• Sean Sassoon

How Much Does A Person Need To Put Down To Buy A Condo in Fort Lauderdale?

Seems like a fairly simple question, doesn't it? However the answer really isn't. When it comes to buying a condo, there are often a series of factors that play into the answer. I promise you, I'm not going to write a long article on this topic. In fact, I'm going to give you the answer right now, "It Depends!" To put it simply, it depends on the condo, the purpose of the purchase, and the buyer's income/credit/debt.

All things being equal, if the purpose of buying the condo was to live in it, and the buyer had OK income/credit/debt, and it came down to the condo, this is what we would have to look at. Does the condo have reserves? Reserves is money that has been set aside in case of an emergency or some substantial repair. Think of it as a separate account that you'd set aside in case you ever need to use the funds for something critical. This would mean taking more money out of your salary which means you'd have less to take home and spend. Often times the HOA fee or Maintenance fee for condos like these will be higher, which is why so few condos actually have full reserves. So you're probably asking yourself, so what do reserves have to do with how much money one needs to put down in order to buy a condo? The answer has to do with risk, the risk lenders take when giving money to buyers. Essentially, a condo that has a high amount of $$$ in reserves represents lower risk to the bank that's lending the money because if something catastrophic occurs in the condo that costs a pretty penny to repair, the money is easily covered by the reserves limiting the likelihood of the owner to cover the burden. If a condo has no reserves, the owners would have to shell out the money from their own pocket to cover the cost which could result in future delinquencies from other unit owners. This creates a greater risk for the mortgage company which means buyer's would have to put down a larger downpayment.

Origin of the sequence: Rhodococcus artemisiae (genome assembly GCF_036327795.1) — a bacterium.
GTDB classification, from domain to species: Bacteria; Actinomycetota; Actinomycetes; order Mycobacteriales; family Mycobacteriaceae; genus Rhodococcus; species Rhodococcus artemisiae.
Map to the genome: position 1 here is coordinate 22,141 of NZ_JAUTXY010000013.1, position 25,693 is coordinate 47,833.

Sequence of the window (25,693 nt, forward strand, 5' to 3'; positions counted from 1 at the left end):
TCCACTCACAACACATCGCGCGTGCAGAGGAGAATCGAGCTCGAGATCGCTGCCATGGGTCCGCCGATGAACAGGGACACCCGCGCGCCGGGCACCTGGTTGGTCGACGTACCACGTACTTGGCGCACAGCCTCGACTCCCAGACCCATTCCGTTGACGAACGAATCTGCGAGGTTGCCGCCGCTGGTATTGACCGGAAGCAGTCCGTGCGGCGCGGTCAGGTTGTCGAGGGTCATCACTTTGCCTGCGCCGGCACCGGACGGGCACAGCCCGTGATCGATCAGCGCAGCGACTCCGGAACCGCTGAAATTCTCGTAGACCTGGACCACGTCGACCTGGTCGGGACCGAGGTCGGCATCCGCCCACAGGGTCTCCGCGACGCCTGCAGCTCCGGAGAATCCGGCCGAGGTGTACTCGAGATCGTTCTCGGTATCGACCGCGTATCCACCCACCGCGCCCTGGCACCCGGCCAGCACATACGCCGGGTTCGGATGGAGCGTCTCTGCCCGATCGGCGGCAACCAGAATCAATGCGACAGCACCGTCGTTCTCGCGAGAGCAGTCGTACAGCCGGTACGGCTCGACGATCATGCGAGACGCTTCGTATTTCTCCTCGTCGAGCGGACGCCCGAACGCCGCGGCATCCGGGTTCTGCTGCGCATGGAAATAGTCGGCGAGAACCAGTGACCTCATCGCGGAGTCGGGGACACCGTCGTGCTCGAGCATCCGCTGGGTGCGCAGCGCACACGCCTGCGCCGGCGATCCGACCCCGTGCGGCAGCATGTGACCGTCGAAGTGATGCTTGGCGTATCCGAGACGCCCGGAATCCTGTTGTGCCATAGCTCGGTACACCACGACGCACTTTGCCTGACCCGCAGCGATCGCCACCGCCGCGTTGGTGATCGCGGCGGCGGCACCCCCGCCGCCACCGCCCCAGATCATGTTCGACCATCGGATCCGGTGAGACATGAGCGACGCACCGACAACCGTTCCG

To simply put it:

High Reserves = Less Risk = Lower Down PaymentLow Reserves = High Risk = Higher Down Payment

"So what does all this mean in the end?" you ask

With a Conventional Loan and no reserves in a condo a buyer can expect to put down 25-30%. However, if the condo has sufficient reserves (or fully funded), the buyer may be able to put a down payment as low as 3.5% with a conventional loan. Depending on how much the building has in reserves, the downpayment requirement from the lending institution can vary. So you're probably thinking, is there place that I can go to find out which buildings in Broward County (Fort Lauderdale) are fully funded? I'm glad you asked. There are very few in Broward County so I've published a list of those buildings, links to existing listings, price ranges, and estimated monthly HOA dues on my site at . Check it out. Oh, by the way... I'm never too busy for your referrals.

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